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YOU LIKE TOMATOES AND I LIKE TOMAHTOES

In 1937 Ira Gershwin wrote a wonderful song for the movie “Shall We Dance” called “Let’s Call the Whole Thing Off”.  It starred Fred Astaire and Ginger Rogers.  The point of the song was to demonstrate that a couple can have differences of opinion, but in the final analysis they must compromise if they want to achieve their goal.  Differences of opinion arise often in my practice.  He says casual and she says formal.  He says dark, bold colors and she says light and soft colors.  He wants modern and she wants traditional.  Are you getting the picture?

So a couple contacts me for a consultation, and what are the first words that I hear?  “We want to fix up our home, but we keep putting it off.  We can’t seem to agree on anything.”  So let’s address the “marriage” of divergent tastes.

The wall color of a room can be predominately light blue with the exception of one wall which will be painted brown.  The bold color can be further tempered by the addition of ivory moldings and taupe fabrics.  If you add espresso brown pillows to coordinate with the brown wall, you have a marriage between the bold and quiet colors, a compromise.

A formal black iron and crystal chandelier in the living room can be paired with a sleek, modern sofa and a wing chair covered with a modern printed fabric, marrying formal and traditional to modern.  The choice of artwork in a room can often serve as an excellent way for a couple to compromise, while allowing for a true expression of each individual’s taste.  The artwork may even function as a tiebreaker.

In the kitchen, she may want formal traditional cabinetry and he may be willing to compromise if fabric window treatments, chair upholstery and plaid wallpaper are utilized to add a casual country feeling.  A dining room can have both a modern and traditional look.  If the walls are painted a metallic silver and cherry molding is added to complement a sleek wood rectangular table with black Chippendale chairs that have textured upholstery both tastes can be satisfied. Top it off with a glossy black framed mirror above a sleek cherry buffet. An area rug and two paintings can provide the color that make these compromises work.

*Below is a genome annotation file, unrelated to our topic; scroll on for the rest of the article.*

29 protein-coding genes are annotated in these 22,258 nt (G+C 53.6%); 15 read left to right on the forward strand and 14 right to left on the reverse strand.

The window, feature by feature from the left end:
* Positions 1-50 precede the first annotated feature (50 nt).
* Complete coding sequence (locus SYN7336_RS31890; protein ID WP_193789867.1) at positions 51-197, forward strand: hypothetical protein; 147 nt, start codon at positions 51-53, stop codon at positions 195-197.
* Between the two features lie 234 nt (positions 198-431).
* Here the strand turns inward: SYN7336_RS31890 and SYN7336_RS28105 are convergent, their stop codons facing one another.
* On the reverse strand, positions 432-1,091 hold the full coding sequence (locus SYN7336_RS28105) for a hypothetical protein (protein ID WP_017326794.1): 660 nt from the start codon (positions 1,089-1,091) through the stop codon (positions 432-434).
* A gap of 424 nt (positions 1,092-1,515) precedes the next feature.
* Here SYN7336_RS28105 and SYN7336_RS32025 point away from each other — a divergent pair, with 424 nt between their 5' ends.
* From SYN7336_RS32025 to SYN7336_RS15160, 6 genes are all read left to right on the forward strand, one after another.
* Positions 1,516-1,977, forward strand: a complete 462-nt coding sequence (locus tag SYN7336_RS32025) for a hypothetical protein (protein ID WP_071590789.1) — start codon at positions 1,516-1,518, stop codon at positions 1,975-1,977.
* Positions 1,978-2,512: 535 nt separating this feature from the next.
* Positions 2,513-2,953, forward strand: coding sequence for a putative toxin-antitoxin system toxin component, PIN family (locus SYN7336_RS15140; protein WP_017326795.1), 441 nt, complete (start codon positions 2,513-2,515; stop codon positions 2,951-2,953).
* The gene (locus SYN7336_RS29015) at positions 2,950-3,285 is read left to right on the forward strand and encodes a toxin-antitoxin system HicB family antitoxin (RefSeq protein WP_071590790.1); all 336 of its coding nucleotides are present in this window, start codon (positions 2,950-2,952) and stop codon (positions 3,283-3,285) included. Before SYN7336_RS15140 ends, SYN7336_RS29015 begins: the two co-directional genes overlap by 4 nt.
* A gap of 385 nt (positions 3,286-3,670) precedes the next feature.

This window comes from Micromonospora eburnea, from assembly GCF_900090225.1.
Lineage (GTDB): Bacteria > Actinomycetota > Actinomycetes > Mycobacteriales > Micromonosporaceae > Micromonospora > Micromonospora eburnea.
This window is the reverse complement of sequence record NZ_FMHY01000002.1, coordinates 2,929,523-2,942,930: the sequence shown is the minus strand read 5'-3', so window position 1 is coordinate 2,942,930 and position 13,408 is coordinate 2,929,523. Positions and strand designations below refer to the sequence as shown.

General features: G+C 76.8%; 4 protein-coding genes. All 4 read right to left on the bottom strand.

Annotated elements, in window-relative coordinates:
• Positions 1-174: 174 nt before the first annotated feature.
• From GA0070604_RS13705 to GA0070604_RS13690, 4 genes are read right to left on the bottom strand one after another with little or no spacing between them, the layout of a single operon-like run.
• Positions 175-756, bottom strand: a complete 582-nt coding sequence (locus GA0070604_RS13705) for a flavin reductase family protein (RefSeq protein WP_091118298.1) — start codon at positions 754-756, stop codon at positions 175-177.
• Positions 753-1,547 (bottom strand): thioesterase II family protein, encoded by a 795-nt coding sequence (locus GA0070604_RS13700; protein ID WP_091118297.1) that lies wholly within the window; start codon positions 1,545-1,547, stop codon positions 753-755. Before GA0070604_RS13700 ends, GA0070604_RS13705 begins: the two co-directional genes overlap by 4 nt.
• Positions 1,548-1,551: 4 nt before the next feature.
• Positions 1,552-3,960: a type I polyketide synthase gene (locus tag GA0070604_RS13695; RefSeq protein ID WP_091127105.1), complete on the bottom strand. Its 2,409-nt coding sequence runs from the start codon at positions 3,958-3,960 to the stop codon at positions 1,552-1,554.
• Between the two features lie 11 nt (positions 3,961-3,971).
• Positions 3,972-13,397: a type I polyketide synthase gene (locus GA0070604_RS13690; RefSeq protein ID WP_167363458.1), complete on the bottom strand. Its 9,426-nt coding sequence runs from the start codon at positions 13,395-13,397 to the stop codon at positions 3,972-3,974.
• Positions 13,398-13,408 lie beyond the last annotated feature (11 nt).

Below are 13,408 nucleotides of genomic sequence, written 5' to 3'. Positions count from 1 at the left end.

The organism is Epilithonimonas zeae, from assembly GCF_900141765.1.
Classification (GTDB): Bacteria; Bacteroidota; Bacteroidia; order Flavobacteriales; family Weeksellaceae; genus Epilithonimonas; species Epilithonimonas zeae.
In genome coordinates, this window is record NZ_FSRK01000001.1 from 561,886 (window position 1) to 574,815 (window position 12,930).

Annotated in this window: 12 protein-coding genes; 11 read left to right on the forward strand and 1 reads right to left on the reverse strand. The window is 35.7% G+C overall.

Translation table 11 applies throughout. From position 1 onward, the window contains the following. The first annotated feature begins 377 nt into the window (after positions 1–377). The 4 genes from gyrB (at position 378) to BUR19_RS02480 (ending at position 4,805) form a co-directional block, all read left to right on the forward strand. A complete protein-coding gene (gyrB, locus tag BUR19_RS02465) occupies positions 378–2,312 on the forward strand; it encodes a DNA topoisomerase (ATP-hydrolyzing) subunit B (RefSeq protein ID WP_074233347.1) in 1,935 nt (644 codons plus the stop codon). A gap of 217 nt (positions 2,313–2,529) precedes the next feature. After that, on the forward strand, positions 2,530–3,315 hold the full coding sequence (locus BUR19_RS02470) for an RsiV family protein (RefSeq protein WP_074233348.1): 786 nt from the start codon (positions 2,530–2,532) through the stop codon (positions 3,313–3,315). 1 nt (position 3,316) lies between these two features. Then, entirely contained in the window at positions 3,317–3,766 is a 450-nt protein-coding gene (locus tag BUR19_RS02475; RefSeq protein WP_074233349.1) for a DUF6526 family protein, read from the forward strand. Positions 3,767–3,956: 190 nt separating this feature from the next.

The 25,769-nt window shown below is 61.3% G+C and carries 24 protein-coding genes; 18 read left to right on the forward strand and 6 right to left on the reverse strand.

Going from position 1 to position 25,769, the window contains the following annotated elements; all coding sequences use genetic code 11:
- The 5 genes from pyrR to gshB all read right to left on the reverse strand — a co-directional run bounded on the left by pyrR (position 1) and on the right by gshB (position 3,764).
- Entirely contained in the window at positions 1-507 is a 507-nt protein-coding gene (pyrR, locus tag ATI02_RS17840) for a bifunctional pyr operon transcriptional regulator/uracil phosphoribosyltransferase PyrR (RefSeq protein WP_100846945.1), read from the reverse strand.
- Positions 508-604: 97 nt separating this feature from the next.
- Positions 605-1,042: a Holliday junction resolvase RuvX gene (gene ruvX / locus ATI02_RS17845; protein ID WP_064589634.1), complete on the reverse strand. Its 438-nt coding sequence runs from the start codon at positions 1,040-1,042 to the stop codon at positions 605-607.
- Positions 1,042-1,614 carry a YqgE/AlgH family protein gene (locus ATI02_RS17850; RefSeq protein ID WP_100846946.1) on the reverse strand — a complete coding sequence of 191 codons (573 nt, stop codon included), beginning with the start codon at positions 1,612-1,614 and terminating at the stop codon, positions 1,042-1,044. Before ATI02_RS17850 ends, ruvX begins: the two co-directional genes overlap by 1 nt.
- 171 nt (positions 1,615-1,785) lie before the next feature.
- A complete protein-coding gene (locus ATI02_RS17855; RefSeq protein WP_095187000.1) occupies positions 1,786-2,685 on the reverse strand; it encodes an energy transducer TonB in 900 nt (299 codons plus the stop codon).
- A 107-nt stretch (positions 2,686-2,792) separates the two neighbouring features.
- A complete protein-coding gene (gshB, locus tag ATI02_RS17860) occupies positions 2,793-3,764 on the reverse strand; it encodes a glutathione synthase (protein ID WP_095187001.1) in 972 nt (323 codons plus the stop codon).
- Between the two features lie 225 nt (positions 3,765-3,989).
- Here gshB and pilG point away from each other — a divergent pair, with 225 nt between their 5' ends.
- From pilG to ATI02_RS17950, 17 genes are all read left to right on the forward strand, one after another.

The ideas that I have laid out above are only examples.  To tailor a solution to the clients needs, the couple has to do a little homework.  They should look through magazines and select pictures of what appeals to each of them.  The pictures should then be compared to their old furniture and taste, which more than likely, has evolved.  Often, when clients have divergent tastes they just may not realize how to bring these tastes together.  Through patience and vision a new and unique personal design style can be achieved.

Wendy Lepkoff – Wendy Interiors